Letters to the Editor, February 5, 2017
The risks from unexploded bombs are real
I would like to thank the public for its support, patience and understanding on January 23. The inconvenience was entirely necessary.
In 2014, I defused an AN M-65 450kg bomb in Happy Valley. On January 23, I defused an AN M-64 226kg aircraft bomb in Pok Fu Lam; I am often told how rare these jobs are.
Hong Kong’s wartime legacy is much closer than most people think and, contrary to opinion in certain quarters, these items are not safe because they have not exploded in the last 70 odd years.
They are less stable than when they were manufactured with the intention of wreaking havoc, and are not becoming any more stable. The effects of climate and age on the casings, fusing systems and explosive contents lead them to become increasingly less stable.
Undisturbed, it would be extremely rare for unexploded ordnance (UXO) to explode but taken from their resting places, the chances of a detonation increase dramatically.
Even when professionals get everything right, there is always the chance of an accident, thus the need for large-scale evacuations and cordons for public safety. Bomb disposal operations are tasks in which you are faced with the cold fact that you will either have complete success or total failure. Numerous accidents have happened overseas. At times, it is a case where a construction worker simply had no idea; at others, an explosive ordnance disposal (EOD) operator makes an error due to fatigue and stress. Then there are simply cases of bad luck.
We do not rely on luck, we rely on experience, training and the quality of our brother officers; luck is something we seldom discuss.
The fact that there has not been an accident recently does not mean that one will not occur in the future; we do not have to be risk averse, just risk aware. I have heard too many times in Hong Kong of how these items are not dangerous, often from people who should know better.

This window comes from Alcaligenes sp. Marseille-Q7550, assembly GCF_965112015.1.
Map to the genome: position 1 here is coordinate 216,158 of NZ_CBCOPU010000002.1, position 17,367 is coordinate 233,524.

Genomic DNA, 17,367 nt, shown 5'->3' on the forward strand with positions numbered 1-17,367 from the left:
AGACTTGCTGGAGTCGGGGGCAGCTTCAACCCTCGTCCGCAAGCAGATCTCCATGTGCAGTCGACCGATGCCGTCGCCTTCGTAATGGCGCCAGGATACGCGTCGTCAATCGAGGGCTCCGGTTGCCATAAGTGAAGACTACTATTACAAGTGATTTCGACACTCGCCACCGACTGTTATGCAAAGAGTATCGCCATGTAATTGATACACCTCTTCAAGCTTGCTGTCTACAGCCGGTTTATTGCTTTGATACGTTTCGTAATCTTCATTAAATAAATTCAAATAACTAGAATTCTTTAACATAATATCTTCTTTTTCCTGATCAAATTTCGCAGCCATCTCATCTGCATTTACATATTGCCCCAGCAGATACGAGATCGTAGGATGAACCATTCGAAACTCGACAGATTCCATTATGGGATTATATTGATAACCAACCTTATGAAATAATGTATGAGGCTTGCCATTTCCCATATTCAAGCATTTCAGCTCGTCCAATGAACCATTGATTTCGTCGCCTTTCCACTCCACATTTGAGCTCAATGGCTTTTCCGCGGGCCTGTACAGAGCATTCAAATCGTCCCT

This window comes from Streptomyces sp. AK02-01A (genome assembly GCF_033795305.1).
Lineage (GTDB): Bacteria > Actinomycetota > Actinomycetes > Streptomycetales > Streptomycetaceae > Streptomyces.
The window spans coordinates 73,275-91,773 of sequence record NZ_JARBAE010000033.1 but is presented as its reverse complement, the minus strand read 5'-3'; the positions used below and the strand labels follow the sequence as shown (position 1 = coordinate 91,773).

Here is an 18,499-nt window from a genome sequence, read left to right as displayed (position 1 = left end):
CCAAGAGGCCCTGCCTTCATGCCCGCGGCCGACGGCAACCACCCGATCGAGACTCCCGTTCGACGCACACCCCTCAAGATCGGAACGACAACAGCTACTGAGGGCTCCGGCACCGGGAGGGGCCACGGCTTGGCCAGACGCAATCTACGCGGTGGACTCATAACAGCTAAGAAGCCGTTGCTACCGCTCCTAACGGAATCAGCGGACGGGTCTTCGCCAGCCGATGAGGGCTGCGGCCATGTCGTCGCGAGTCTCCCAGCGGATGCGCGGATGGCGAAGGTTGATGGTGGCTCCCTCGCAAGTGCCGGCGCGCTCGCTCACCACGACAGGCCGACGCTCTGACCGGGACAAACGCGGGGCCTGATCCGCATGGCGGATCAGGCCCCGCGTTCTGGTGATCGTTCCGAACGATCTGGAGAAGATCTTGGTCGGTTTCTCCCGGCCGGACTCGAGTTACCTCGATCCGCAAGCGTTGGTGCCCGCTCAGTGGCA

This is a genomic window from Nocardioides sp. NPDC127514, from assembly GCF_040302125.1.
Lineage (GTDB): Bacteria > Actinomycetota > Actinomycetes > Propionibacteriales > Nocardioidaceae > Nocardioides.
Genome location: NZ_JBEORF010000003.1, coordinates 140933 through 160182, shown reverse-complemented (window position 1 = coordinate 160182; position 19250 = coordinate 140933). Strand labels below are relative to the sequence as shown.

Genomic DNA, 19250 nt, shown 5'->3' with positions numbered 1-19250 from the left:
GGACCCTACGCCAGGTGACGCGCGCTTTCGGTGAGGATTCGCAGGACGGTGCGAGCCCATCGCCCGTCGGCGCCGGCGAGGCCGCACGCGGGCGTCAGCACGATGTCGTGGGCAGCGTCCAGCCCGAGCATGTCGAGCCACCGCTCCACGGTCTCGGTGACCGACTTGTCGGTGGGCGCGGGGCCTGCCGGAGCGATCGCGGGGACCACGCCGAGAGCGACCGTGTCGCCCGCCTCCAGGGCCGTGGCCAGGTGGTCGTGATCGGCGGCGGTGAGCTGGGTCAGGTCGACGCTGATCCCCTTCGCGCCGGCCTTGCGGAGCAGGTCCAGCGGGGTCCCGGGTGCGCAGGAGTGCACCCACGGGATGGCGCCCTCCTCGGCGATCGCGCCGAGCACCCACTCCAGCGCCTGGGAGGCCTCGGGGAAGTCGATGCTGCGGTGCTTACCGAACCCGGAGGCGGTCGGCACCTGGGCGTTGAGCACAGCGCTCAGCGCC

Unexploded ordnance is dangerous, whether a grenade or an aircraft bomb, and it can kill or maim.
Adam Alexander Roberts, bomb disposal officer, Hong Kong Police EOD Bureau
Crackdown needed to end fake food trade
I was shocked to read about the illegal production of counterfeit flavourings in a mainland town (“Fake spice trade leaves bitter taste”, January 17). Recycled spices and toxic industrial grade salt are used, and the salt can contain cancer-causing agents and heavy metals that damage the liver and kidneys.
The flavourings are being marketed as well-known domestic and international brand names. And of course most people use spices virtually every day when they are cooking, and so they are all at risk.
To make matters worse, these spices are kept in yards at melon seed factories near piles of rubbish and colouring that is banned in the food industry is used for them.
I am glad the police are trying to catch the people responsible for this illegal practice.
It is vitally important for the authorities on the mainland to crack down on the manufacture of fake and tainted food as soon as possible and ensure citizens have the protection they deserve.
Christy Lau, Kowloon Tong
Festival break for museums made no sense
On January 28, the first day of the Year of the Rooster, I had the pleasure of hosting a few relatives from the mainland.
I brought them to Tsim Sha Tsui and planned to spend a few hours in the renowned Hong Kong Museum of History to view the Hong Kong Story permanent exhibition.